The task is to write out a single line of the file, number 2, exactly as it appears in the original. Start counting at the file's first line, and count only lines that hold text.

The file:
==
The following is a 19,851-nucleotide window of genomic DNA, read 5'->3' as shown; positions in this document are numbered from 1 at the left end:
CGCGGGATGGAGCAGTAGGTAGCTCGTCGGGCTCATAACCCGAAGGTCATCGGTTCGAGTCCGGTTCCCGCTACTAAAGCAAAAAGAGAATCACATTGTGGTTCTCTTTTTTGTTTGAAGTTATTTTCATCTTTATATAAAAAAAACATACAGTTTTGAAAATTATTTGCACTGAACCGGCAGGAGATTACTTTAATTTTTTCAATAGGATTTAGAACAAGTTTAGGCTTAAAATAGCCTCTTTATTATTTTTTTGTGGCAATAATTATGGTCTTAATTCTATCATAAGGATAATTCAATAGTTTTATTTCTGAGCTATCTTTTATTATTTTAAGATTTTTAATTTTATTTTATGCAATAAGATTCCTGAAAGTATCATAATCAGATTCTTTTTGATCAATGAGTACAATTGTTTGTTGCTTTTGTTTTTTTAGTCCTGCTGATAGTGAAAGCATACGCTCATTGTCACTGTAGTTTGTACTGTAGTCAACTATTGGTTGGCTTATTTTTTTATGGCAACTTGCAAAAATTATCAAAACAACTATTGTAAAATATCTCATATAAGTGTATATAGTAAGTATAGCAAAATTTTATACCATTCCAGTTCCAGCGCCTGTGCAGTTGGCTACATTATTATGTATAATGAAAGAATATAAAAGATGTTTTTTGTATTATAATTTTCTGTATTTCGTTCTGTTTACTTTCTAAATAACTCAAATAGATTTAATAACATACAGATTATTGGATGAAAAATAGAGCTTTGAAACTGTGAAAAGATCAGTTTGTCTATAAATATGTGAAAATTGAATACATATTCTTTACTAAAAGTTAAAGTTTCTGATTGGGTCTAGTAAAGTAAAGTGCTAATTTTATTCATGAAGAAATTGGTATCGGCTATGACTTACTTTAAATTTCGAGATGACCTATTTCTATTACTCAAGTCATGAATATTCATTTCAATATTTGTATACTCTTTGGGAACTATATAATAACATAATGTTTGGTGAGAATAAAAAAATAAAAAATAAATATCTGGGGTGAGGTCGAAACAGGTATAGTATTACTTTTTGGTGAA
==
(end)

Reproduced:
CGCGGGATGGAGCAGTAGGTAGCTCGTCGGGCTCATAACCCGAAGGTCATCGGTTCGAGTCCGGTTCCCGCTACTAAAGCAAAAAGAGAATCACATTGTGGTTCTCTTTTTTGTTTGAAGTTATTTTCATCTTTATATAAAAAAAACATACAGTTTTGAAAATTATTTGCACTGAACCGGCAGGAGATTACTTTAATTTTTTCAATAGGATTTAGAACAAGTTTAGGCTTAAAATAGCCTCTTTATTATTTTTTTGTGGCAATAATTATGGTCTTAATTCTATCATAAGGATAATTCAATAGTTTTATTTCTGAGCTATCTTTTATTATTTTAAGATTTTTAATTTTATTTTATGCAATAAGATTCCTGAAAGTATCATAATCAGATTCTTTTTGATCAATGAGTACAATTGTTTGTTGCTTTTGTTTTTTTAGTCCTGCTGATAGTGAAAGCATACGCTCATTGTCACTGTAGTTTGTACTGTAGTCAACTATTGGTTGGCTTATTTTTTTATGGCAACTTGCAAAAATTATCAAAACAACTATTGTAAAATATCTCATATAAGTGTATATAGTAAGTATAGCAAAATTTTATACCATTCCAGTTCCAGCGCCTGTGCAGTTGGCTACATTATTATGTATAATGAAAGAATATAAAAGATGTTTTTTGTATTATAATTTTCTGTATTTCGTTCTGTTTACTTTCTAAATAACTCAAATAGATTTAATAACATACAGATTATTGGATGAAAAATAGAGCTTTGAAACTGTGAAAAGATCAGTTTGTCTATAAATATGTGAAAATTGAATACATATTCTTTACTAAAAGTTAAAGTTTCTGATTGGGTCTAGTAAAGTAAAGTGCTAATTTTATTCATGAAGAAATTGGTATCGGCTATGACTTACTTTAAATTTCGAGATGACCTATTTCTATTACTCAAGTCATGAATATTCATTTCAATATTTGTATACTCTTTGGGAACTATATAATAACATAATGTTTGGTGAGAATAAAAAAATAAAAAATAAATATCTGGGGTGAGGTCGAAACAGGTATAGTATTACTTTTTGGTGAA